Verifying MS SQL to PostgreSQL Migration

Verifying MS SQL to PostgreSQL Migration

The most important phase of database migration is validating results at the end of the process. This whitepaper explains how to verify the primary database entries:

  • Schemas
  • Data
  • Indexes
  • Views

Schemas

SQL Server allows to explore schemas in two ways.

  • In T-SQL console client use the query EXEC sp_columns @table_name=’table_name’
  • In Management Studio click on database name in the left pane, expand ‘Tables’ item, right-click on the appropriate name and select ‘Design’ item

PostgreSQL displays table structure through the query:\d table_name

MS SQL schema is considered as properly converted when each column has the same type, size and default value in the resulting PostgreSQL table. This is the list of safe type mapping:

SQL Server PostgreSQL
BIGINT BIGINT
BINARY(n) BYTEA
CHAR(n), CHARACTER(n) CHAR(n), CHARACTER(n)
DATE DATE
DATETIME TIMESTAMP(3)
DATETIME2(p) TIMESTAMP(p)
DATETIMEOFFSET(p) TIMESTAMP(p) WITH TIME ZONE
DECIMAL(p,s), DEC(p,s) DECIMAL(p,s), DEC(p,s)
DOUBLE PRECISION DOUBLE PRECISION
FLOAT(p) DOUBLE PRECISION
INT, INTEGER INT, INTEGER
MONEY MONEY
NCHAR(n) CHAR(n)
NTEXT TEXT
NUMERIC(p,s) NUMERIC(p,s)
NVARCHAR(n) VARCHAR(n)
NVARCHAR(max) TEXT
REAL REAL
ROWVERSION ROWVERSION
SMALLDATETIME TIMESTAMP(0)
SMALLINT SMALLINT
TEXT TEXT
TIME(p) TIME(p)
TIMESTAMP BYTEA
TINYINT SMALLINT
UNIQUEIDENTIFIER CHAR(16)
VARBINARY(n), VARBINARY(max) BYTEA
VARCHAR(n) VARCHAR(n)
VARCHAR(max) TEXT
XML XML

Data

To verify conversion of data it is required to do visual comparison of random fragment(s) in MS SQL and Postgres tables. Microsoft SQL provides two options to extract data fragment:

  • In T-SQL console client use the query SELECT TOP number_of_records * FROM table_name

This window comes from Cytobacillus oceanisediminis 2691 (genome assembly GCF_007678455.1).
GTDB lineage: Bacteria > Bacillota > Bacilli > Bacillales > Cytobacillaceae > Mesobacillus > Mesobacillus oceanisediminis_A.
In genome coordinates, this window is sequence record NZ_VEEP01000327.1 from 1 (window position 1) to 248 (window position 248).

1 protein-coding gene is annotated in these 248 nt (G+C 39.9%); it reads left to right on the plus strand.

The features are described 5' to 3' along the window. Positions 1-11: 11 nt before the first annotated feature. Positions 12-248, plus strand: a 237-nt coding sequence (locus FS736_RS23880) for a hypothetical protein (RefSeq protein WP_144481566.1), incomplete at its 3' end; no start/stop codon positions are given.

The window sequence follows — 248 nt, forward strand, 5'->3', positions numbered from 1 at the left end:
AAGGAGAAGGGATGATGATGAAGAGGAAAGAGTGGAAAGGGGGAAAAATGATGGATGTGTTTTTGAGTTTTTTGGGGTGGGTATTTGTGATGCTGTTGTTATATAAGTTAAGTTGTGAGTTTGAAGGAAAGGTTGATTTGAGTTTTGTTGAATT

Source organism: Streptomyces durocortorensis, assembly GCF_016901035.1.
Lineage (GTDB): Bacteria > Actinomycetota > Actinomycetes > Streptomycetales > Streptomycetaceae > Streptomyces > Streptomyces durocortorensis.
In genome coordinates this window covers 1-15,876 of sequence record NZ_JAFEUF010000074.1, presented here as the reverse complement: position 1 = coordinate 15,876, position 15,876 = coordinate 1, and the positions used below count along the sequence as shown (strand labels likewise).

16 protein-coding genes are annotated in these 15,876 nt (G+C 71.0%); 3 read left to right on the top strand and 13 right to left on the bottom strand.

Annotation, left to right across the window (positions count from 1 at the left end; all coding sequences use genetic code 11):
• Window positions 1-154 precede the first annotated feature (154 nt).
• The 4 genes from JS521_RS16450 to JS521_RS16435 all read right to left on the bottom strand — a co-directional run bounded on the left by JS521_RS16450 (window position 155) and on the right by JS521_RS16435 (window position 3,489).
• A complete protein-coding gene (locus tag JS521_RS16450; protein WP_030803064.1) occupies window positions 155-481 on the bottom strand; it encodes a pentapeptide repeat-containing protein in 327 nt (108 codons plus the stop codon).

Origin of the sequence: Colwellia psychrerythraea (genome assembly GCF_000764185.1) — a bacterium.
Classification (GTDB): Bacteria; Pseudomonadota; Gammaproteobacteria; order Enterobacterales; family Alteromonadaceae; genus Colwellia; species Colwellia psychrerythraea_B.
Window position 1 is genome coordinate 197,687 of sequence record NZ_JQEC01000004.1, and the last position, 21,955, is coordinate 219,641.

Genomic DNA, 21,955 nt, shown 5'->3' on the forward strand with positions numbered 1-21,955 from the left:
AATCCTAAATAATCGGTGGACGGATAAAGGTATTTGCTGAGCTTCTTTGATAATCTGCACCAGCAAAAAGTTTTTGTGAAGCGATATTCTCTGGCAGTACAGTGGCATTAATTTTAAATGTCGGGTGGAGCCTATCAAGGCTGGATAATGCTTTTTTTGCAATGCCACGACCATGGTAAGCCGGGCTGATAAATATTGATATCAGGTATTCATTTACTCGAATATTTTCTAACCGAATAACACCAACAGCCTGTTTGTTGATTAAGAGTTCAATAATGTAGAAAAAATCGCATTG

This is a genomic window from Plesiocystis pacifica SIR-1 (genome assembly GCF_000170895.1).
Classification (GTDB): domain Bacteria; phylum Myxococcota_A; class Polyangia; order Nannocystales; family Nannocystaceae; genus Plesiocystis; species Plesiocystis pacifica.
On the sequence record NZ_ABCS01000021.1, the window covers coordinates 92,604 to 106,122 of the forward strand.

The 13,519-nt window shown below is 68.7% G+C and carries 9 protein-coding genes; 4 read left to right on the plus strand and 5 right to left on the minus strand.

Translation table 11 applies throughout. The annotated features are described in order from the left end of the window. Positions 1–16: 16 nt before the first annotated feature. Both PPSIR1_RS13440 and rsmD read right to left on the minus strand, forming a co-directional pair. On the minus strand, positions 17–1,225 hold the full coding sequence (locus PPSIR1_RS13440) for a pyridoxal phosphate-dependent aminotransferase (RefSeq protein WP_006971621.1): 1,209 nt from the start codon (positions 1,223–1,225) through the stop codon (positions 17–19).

or

  • Click on the appropriate table name in the left pane of Microsoft Management Studio and select ‘Select Top 1000 Rows’ menu item

PostgreSQL extracts fragment of data through the query:

SELECT * FROM table_name LIMIT number_of_records

It is also reasonable to check that source and destination tables have the same number of records. Both MS SQL and PostgreSQL display number of rows as follows:

SELECT COUNT(*) FROM table_name

Indexes

Microsoft SQL provides two options to explore indexes:

  • In T-SQL console client run the query

SELECT o.name AS Tbl_Name,

i.name AS Idx_Name,

i.type_desc AS Idx_Type

FROM sys.indexesi

INNER JOIN sys.objects o ON i.object_id = o.object_id

WHERE i.name IS NOT NULL AND o.type = ‘U’

ORDER BY o.name, i.type

  • In Management Studio, open ‘Design’ view of the table (see ‘Schemas’ section above) and click ‘Manage Indexes and Keys’ icon on the toolbar (it is marked red on the screenshot)

PostgreSQL describes indexes at the bottom of table definition generated by ‘\d table_name’ statement.

Views

In order to check that the view is converted properly,it is required to compare SQL code of this view in MS SQL and PostgreSQL with respect to differences between SQL dialects of these two database management systems.

MS SQL allows explore views list using the query:

select TABLE_NAME, VIEW_DEFINITION from INFORMATION_SCHEMA.VIEWS where TABLE_NAME not in (‘sysalternates’,’sysconstraints’,’syssegments’)

PostgreSQL uses this query for the same purpose:

select viewname, definition from pg_catalog.pg_views where schema name NOT IN (‘pg_catalog’, ‘information_schema’)

Find more details on database migration from MS SQL to PostgreSQL at https://www.convert-in.com/mss2pgs.htm

Casey Huel

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